The Geneva Conventions and Modern War Essay

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In 1864 the Geneva Conventions were created during a conference in Geneva Switzerland, and were immediately ratified by twelve countries. Now there are one hundred and ninety four countries that have signed and ratified the conventions (ICRC 1 – 6). The Geneva Conventions set the standards in international law for the humanitarian treatment of the victims of war. There are four conventions in total, and all of which deal with a different aspect of war. The first Geneva Convention, which deals with the treatment of wounded and sick soldiers on the field during times of war, was put into effect in 1864. The Seconds Convention, which deals with the treatment of shipwrecks and sick members of armed forces as sea, was put into effect in…show more content…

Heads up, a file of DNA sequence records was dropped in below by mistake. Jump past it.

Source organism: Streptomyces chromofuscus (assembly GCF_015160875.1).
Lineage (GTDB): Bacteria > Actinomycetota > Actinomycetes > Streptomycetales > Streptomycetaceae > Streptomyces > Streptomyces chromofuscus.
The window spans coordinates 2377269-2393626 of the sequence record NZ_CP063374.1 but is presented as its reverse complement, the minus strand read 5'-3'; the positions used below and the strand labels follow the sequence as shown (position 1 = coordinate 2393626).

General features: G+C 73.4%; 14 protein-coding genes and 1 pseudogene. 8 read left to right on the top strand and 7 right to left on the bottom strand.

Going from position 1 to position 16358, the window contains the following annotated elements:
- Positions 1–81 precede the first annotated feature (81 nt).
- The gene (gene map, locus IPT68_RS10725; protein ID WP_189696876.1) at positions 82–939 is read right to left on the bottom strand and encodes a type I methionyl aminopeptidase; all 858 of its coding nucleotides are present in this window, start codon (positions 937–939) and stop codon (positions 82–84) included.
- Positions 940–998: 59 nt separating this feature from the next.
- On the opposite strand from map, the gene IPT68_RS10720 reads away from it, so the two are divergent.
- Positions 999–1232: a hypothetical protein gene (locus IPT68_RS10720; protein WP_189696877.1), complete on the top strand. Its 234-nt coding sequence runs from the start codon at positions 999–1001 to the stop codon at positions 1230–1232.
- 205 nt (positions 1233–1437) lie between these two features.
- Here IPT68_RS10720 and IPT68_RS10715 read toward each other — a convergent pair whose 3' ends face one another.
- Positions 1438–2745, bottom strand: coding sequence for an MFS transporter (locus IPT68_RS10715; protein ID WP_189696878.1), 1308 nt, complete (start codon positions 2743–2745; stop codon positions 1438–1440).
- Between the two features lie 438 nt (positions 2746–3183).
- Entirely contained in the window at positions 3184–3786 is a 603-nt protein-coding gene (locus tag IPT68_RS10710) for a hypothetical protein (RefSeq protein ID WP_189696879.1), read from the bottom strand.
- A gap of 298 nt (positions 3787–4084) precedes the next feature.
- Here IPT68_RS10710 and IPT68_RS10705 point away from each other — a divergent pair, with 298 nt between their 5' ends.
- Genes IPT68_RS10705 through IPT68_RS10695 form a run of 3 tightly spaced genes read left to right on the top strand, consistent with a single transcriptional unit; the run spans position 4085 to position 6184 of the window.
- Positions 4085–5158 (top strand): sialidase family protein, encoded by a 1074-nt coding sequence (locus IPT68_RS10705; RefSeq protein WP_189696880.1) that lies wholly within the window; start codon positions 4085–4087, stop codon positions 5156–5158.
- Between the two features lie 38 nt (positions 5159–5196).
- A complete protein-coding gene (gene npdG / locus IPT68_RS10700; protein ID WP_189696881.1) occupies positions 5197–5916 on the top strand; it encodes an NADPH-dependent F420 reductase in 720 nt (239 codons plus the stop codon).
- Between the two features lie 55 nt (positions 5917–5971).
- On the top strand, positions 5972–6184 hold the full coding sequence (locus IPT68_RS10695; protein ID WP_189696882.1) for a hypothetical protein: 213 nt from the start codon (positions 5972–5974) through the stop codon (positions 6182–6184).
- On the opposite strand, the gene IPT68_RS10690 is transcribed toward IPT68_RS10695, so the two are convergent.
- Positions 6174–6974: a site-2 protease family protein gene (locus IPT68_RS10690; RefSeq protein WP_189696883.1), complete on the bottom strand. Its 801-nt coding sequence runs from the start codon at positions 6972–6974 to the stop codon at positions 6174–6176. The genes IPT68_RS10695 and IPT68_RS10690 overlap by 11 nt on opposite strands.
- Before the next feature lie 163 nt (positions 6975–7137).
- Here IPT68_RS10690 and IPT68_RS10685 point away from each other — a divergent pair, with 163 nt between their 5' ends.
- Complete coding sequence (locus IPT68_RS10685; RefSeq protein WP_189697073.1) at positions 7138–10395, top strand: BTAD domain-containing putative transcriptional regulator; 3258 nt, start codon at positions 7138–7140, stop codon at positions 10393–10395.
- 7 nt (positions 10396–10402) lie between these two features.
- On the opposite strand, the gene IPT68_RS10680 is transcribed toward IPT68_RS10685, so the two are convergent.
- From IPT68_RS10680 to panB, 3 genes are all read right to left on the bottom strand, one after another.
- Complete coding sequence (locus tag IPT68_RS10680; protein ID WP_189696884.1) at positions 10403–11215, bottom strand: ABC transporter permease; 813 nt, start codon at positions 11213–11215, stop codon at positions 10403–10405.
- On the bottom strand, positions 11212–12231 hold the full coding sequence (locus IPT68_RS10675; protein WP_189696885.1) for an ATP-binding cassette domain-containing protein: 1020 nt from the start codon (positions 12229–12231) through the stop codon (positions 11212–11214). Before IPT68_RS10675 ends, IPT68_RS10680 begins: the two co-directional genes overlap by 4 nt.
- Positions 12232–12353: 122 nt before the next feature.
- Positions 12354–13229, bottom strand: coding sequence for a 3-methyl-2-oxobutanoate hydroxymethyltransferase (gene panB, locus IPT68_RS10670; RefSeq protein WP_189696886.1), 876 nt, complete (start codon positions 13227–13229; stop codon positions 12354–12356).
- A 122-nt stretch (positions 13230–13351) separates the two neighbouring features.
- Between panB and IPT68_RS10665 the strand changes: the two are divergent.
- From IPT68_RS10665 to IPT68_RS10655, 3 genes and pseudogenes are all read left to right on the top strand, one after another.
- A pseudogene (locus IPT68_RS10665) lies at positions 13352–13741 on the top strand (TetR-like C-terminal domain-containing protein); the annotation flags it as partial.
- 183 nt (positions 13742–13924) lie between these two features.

However, the Geneva Conventions are outdated and therefore need to be revamped in order to deal with the changes in modern warfare. One of the main issues regarding the Geneva Conventions is that they do not deal with terrorist organizations or rebel armies. Both of these organizations play a huge part in modern warfare; in Africa’s longest running war the belligerent is the Lord’s Resistance Army (LRA), which is a rebel force. Terrorism has been one, if not the, main issue involving conflict in recent history. It seems odd then, that the international rules of law do not properly deal with either of these areas of war. The only method that they have in place is the Common Article 3 of the Geneva Conventions, which deals with internal conflict. The issue with this article however is that the term “armed” conflict is up for the interpretation of the country in which the war is taking place. Firstly there are the issues surrounding Rebel Armies: these illegal armies are called rebel armies for a reason; they have no care for laws and sanctions, international or national. Lois Whitman, the director of the Human Rights Watch Children's Rights Project, said that the human rights abuses of the LRA shock the conscience: they violate both the most elementary principals of human morality and the most fundamental international humanitarian standards,” (Whitman qtd in AfricaFocus). The LRA violates in particular Common Article 3 of the
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